• Raw write times: Newer models like the Canon G9 write Raw files almost as fast as a DSLR; the Ricoh takes nearly 6 seconds. Gauge your patience here.

• Electronic or optical viewfinder: Shooting in bright sunlight can make most LCDs difficult to use for either composition or image review. Optical viewfinders are better than nothing (you’ll still have the LCD on the camera’s back of course) but provide no shooting information (such as focus point, aperture/shutter speed, and his- togram). The GX100 has the most elegant solution with a tilting electronic viewfinder (EVF) in addition to the rear LCD, making bright light or low-angle shooting a breeze. (Note: the GX100’s nifty EVF rings up at a $100 premium in the deluxe kit version from Ricoh.)

• Exposed flash versus pop-up flash: If you shoot where flash is a no-no, you get an extra degree of flash-ain’t- gonna-fire insurance with the Leica- Panasonic or Ricoh cameras. Pushing a button to raise the flash is an extra step but can be a saving grace for the socially polite in museums or theatres.

Shooting and printing issues

As nice as these pocket jewels are, any small-chip camera requires special attention to detail if you are serious about making large prints that hold up to inspection. A few pointers follow.

• Use the lowest optimal ISO your camera offers. Noise at higher ISOs is much more pronounced on small-chip cameras.

• Don’t stop down too far. Like most lenses, the sharpest aperture will likely fall one or two stops down from wide open. Tiny apertures degrade resolution owing to diffraction, so going below ƒ/6.3 is treading in dangerous territory—by ƒ/9 you are practically demanding softness.

• Use a tripod when possible. Trip the shutter with a remote release (if available) or use the self timer. Some cameras produce sharper images on a tripod with image stabilization turned off.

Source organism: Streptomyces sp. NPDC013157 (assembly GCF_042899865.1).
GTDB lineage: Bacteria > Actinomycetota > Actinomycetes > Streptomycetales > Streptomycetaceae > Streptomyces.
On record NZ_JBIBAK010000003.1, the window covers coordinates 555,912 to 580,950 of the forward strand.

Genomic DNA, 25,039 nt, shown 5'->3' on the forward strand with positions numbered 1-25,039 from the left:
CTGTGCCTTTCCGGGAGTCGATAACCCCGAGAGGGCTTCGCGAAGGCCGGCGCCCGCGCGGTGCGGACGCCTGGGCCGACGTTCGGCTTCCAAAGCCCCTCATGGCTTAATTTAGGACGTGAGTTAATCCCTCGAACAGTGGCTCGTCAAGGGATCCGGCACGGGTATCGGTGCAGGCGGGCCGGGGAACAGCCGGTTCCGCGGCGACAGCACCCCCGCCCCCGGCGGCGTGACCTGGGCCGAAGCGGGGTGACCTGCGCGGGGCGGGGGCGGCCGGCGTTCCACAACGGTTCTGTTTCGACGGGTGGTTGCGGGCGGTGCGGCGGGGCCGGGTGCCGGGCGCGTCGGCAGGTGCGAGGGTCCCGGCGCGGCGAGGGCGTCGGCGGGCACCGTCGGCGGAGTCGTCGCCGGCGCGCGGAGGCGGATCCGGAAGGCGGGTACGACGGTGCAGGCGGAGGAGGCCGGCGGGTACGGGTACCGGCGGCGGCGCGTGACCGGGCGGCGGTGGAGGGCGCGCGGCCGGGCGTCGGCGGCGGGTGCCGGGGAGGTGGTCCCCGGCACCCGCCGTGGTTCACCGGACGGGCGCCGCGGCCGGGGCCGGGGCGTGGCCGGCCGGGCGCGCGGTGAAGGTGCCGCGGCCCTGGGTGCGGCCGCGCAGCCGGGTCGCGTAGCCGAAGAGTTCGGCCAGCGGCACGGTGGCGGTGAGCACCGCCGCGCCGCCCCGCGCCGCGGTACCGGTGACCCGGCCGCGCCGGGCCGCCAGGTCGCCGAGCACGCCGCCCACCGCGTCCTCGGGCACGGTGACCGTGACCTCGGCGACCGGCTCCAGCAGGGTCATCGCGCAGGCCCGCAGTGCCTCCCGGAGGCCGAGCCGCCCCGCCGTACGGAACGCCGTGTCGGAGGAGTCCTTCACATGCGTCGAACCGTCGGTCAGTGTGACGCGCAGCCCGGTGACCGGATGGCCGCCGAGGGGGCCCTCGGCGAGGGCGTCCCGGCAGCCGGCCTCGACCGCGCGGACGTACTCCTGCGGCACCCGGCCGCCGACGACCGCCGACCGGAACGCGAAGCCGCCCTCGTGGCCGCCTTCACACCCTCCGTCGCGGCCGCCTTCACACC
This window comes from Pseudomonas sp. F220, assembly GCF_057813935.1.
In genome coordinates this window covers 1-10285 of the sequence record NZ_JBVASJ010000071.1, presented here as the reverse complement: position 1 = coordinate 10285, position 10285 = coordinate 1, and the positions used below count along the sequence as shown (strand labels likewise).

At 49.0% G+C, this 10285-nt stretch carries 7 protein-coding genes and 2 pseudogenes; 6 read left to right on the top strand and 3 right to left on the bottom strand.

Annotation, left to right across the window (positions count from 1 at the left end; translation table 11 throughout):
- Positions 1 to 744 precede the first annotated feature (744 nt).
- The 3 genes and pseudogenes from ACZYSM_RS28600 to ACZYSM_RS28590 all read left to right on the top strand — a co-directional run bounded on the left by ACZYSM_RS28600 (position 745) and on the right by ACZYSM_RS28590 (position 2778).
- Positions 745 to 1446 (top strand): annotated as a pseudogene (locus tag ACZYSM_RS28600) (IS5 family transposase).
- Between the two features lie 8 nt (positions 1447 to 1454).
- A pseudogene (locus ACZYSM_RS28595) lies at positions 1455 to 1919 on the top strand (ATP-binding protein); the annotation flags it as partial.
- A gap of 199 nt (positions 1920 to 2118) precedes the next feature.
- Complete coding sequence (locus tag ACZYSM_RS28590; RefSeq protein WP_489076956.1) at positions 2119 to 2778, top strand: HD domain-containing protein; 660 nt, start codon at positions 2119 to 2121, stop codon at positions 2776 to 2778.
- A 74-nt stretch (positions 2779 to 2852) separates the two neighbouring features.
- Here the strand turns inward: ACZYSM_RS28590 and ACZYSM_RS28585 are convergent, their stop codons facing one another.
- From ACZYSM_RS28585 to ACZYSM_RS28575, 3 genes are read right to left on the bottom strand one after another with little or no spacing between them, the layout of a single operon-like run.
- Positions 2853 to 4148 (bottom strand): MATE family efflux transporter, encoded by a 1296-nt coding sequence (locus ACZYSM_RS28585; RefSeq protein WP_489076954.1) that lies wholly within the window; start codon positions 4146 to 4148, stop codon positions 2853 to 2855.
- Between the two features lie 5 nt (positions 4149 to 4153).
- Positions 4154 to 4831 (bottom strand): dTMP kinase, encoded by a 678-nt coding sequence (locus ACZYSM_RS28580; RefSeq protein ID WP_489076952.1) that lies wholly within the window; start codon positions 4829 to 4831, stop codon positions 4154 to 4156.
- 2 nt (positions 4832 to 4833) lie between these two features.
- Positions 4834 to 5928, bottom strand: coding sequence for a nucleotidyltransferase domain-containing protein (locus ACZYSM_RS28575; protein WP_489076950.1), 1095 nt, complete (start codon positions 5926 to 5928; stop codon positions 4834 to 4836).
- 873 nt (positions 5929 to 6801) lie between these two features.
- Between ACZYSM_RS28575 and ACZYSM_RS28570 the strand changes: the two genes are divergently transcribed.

• Process your Raw files with extra care, particularly for noise reduction, interpolation, and sharpening. If you have to push the files to really large print sizes, consider third-party interpolation and sharpening software.

Camera conclusions

The Canon G9 is a solid camera (almost to a fault given its bulk) that could be your perfect pocket shooter if 35mm is your idea of a wide lens. Fast Raw write times mean you won’t be using JPEG very often. The Leica D-Lux 3/Panasonic Lumix DMC-LX2 wins on the size and weight front, and they both pack that great Leica glass. The lack of a viewfinder could be a negative in bright light, and the lens is only wide (28mm) if you take advantage of the 9:16 aspect ratio.

That leaves the Ricoh GX100 (not coincidentally, what I use). If you can live with 5-second Raw write times, this little gem delivers terrific wide- angle shots with confidence. Its semi- funky looks, great lens, and unique features combine to make it the stand- out in this small herd of Raw-shooting pocket cameras. After using the Ricoh for a few weeks I finally weighed the GX100 and GorillaPod combo, only to discover that the entire package weighed in at under a pound. No wonder I was hiking farther into the woods with a smile on my face!


About the Author

Dan Burkholder
DBurkholder
Dan Burkholder has been teaching digital imaging workshops for 15 years at venues including The School of the Art Institute, Chicago; The Royal Photographic Society, Madrid, Spain; The International Center of Photography, New York; Mesilla Digital Imaging Workshops, Mesilla, NM and many others. Dan’s latest book, The Color of Loss (University of Texas Press, 2008), documents the flooded interiors of post-Katrina New Orleans and is the first coffee table book done entirely using HDR methods. His award-winning book, Making Digital Negatives for Contact Printing, has become a standard resource in the fineart photography community. Dan’s iPhone images can be seen at: www.iPhoneArtistry.com/.